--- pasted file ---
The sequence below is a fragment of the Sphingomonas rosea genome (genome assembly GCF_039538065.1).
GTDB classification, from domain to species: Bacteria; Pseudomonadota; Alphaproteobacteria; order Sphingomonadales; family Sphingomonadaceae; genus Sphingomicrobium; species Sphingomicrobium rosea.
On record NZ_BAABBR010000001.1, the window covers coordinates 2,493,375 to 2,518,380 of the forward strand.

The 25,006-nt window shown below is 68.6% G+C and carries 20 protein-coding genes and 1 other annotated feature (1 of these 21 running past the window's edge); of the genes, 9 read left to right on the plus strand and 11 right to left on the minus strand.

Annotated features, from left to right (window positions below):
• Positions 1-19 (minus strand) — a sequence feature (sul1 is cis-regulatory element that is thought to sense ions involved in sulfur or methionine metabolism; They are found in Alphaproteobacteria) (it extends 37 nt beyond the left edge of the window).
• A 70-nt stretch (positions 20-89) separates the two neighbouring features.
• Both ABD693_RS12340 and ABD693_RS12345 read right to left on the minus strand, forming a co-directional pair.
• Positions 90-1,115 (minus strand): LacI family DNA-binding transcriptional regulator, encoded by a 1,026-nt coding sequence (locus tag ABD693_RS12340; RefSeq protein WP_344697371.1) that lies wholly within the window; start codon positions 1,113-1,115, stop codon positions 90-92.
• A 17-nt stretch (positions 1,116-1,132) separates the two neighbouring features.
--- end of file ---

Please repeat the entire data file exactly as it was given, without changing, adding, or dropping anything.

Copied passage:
The sequence below is a fragment of the Sphingomonas rosea genome (genome assembly GCF_039538065.1).
GTDB classification, from domain to species: Bacteria; Pseudomonadota; Alphaproteobacteria; order Sphingomonadales; family Sphingomonadaceae; genus Sphingomicrobium; species Sphingomicrobium rosea.
On record NZ_BAABBR010000001.1, the window covers coordinates 2,493,375 to 2,518,380 of the forward strand.

The 25,006-nt window shown below is 68.6% G+C and carries 20 protein-coding genes and 1 other annotated feature (1 of these 21 running past the window's edge); of the genes, 9 read left to right on the plus strand and 11 right to left on the minus strand.

Annotated features, from left to right (window positions below):
• Positions 1-19 (minus strand) — a sequence feature (sul1 is cis-regulatory element that is thought to sense ions involved in sulfur or methionine metabolism; They are found in Alphaproteobacteria) (it extends 37 nt beyond the left edge of the window).
• A 70-nt stretch (positions 20-89) separates the two neighbouring features.
• Both ABD693_RS12340 and ABD693_RS12345 read right to left on the minus strand, forming a co-directional pair.
• Positions 90-1,115 (minus strand): LacI family DNA-binding transcriptional regulator, encoded by a 1,026-nt coding sequence (locus tag ABD693_RS12340; RefSeq protein WP_344697371.1) that lies wholly within the window; start codon positions 1,113-1,115, stop codon positions 90-92.
• A 17-nt stretch (positions 1,116-1,132) separates the two neighbouring features.